Nicole Law finds inspiration to let go of old hurts in a famous painting
I stare at my phone and cannot bear to read the searing message. An acquaintance has cracked a joke about me in the group chat again and I wince. This isn’t the first time and the anger is welling up to the surface. I put the device on sleep mode and take a few deep breaths.
My friend seated facing me notices my expression and ventures, “Are you alright, Nicole?” A look of concern crosses her face and she reaches into her bag for something.
She pulls out a small card and slides it across the table – it’s a print of a painting.
We have been exchanging small tokens for years now, an art piece I had done, a motivational quote card on her part. Today, she proffers a curious gift. Intrigued, I take a closer look and recognise the Rembrandt painting, Return of the Prodigal Son. I crack a wry smile. “Are you appealing to my better nature?” I ask.
She points at the painting and says, “Do you notice something about the father’s hands?” I carefully examine the detail and realise that the Father figure has two distinct hands. One is sinewy and muscular while the other is soft and feminine. I had never noticed this before!
Commentators suggest the different hands represent the paternal and maternal parenthood of God.
Many are familiar with the biblical story of the Prodigal Son, the son who demanded his inheritance from his father, left home and squandered it all, only to return to appeal for his father’s forgiveness. When I first heard the story, I could not understand how the father could accept his ungrateful son with open arms. I recalled all the times that I had been hurt by the actions and words of others – the pain had driven me to resentment. I had borne grudges and came away with bitterness in my heart. I was no better than the prodigal son’s brother, choosing to harbour a grudge instead of letting go of the hurt that I was feeling.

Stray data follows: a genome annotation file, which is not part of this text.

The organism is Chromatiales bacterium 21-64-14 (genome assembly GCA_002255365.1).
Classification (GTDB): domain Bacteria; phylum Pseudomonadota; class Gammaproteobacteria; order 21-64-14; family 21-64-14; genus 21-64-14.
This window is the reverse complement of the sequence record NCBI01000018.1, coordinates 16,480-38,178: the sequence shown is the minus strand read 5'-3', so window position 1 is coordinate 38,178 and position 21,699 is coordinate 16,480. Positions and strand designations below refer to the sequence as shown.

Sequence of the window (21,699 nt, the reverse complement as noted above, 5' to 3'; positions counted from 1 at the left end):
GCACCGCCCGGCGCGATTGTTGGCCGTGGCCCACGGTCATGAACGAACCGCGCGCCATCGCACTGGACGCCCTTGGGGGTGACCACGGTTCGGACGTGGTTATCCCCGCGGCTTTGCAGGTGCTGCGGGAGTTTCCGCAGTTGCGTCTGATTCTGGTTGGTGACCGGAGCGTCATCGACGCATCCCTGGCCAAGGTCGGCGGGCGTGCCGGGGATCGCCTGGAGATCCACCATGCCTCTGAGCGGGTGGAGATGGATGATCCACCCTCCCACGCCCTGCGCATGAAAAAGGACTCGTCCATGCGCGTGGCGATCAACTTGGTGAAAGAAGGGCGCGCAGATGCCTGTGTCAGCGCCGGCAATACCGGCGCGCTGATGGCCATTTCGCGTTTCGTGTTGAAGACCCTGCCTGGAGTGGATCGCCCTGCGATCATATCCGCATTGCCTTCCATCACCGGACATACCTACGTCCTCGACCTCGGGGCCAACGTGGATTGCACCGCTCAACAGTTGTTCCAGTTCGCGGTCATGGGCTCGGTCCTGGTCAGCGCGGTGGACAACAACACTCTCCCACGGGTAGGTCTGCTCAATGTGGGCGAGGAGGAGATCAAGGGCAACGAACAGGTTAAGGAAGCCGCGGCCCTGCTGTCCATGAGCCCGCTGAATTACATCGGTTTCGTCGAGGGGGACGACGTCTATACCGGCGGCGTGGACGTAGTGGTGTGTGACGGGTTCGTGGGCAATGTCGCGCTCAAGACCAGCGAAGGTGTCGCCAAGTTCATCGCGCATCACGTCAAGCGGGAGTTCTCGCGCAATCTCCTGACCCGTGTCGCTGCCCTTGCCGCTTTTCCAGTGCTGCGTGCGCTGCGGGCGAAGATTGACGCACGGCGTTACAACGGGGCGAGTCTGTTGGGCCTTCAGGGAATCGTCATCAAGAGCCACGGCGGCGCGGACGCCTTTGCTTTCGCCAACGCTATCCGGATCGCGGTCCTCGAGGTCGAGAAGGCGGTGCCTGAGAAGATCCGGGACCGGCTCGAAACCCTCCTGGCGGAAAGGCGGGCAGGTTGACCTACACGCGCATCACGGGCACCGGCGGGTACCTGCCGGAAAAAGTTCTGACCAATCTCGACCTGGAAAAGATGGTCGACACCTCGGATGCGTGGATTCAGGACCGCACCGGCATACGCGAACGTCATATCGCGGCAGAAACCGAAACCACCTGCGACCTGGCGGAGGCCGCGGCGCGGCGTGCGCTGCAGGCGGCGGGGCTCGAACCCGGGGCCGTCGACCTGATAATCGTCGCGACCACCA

I feel like I am intruding on a personal moment between father and son, I’m a bystander who is observing their reunion. Yet, it dawns on me that I am not really the bystander. In fact, I am right there, front and centre – the son kneeling at his father’s feet. In my failure to forgive the people who have hurt me, I have forgotten a simple truth – that I am in need of forgiveness too. I have been quick to judge others and jumped to conclusions.
The searing message on my phone is to me a deliberate attempt to hurt me, whereas in reality, it may be a byproduct of the person’s insecurity. I have failed to glimpse the wider motivations of the people around me and forgotten that everyone faces deeply personal issues.
My friend reaches over and cups her hands around mine, which are clenched tight. She gently prises open my fists and my palms open. “You need to learn to let go of the negative emotions, Nicole. I know what they said was hurtful, but you need to let go of it, so that you can receive in turn.”
Her words strike a chord and I offer my open hands to her. “You’re right, the first step to forgiveness is the letting go.”
I notice that my hands now seem to resemble the father’s hands in the painting and I realise that forgiveness begins with me, as I reach for my phone and start to type …
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